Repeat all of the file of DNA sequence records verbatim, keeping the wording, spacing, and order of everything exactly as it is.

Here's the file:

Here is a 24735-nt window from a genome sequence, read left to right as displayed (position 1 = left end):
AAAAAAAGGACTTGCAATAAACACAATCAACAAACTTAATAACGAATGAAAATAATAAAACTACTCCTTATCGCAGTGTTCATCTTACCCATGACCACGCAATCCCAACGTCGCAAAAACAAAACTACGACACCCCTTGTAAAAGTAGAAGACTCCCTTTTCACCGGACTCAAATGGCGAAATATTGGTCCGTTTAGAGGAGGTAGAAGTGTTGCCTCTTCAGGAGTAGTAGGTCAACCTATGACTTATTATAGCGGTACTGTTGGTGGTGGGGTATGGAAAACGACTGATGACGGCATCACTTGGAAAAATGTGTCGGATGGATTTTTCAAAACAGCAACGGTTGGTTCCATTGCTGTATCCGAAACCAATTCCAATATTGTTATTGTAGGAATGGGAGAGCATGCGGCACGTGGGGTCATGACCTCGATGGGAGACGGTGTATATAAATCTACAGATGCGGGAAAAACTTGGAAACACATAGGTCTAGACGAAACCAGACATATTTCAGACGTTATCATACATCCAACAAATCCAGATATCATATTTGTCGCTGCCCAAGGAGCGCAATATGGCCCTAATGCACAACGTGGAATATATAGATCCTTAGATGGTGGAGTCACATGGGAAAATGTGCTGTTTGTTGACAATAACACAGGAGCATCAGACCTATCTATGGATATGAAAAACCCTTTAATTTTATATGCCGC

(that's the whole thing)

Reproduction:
Here is a 24735-nt window from a genome sequence, read left to right as displayed (position 1 = left end):
AAAAAAAGGACTTGCAATAAACACAATCAACAAACTTAATAACGAATGAAAATAATAAAACTACTCCTTATCGCAGTGTTCATCTTACCCATGACCACGCAATCCCAACGTCGCAAAAACAAAACTACGACACCCCTTGTAAAAGTAGAAGACTCCCTTTTCACCGGACTCAAATGGCGAAATATTGGTCCGTTTAGAGGAGGTAGAAGTGTTGCCTCTTCAGGAGTAGTAGGTCAACCTATGACTTATTATAGCGGTACTGTTGGTGGTGGGGTATGGAAAACGACTGATGACGGCATCACTTGGAAAAATGTGTCGGATGGATTTTTCAAAACAGCAACGGTTGGTTCCATTGCTGTATCCGAAACCAATTCCAATATTGTTATTGTAGGAATGGGAGAGCATGCGGCACGTGGGGTCATGACCTCGATGGGAGACGGTGTATATAAATCTACAGATGCGGGAAAAACTTGGAAACACATAGGTCTAGACGAAACCAGACATATTTCAGACGTTATCATACATCCAACAAATCCAGATATCATATTTGTCGCTGCCCAAGGAGCGCAATATGGCCCTAATGCACAACGTGGAATATATAGATCCTTAGATGGTGGAGTCACATGGGAAAATGTGCTGTTTGTTGACAATAACACAGGAGCATCAGACCTATCTATGGATATGAAAAACCCTTTAATTTTATATGCCGC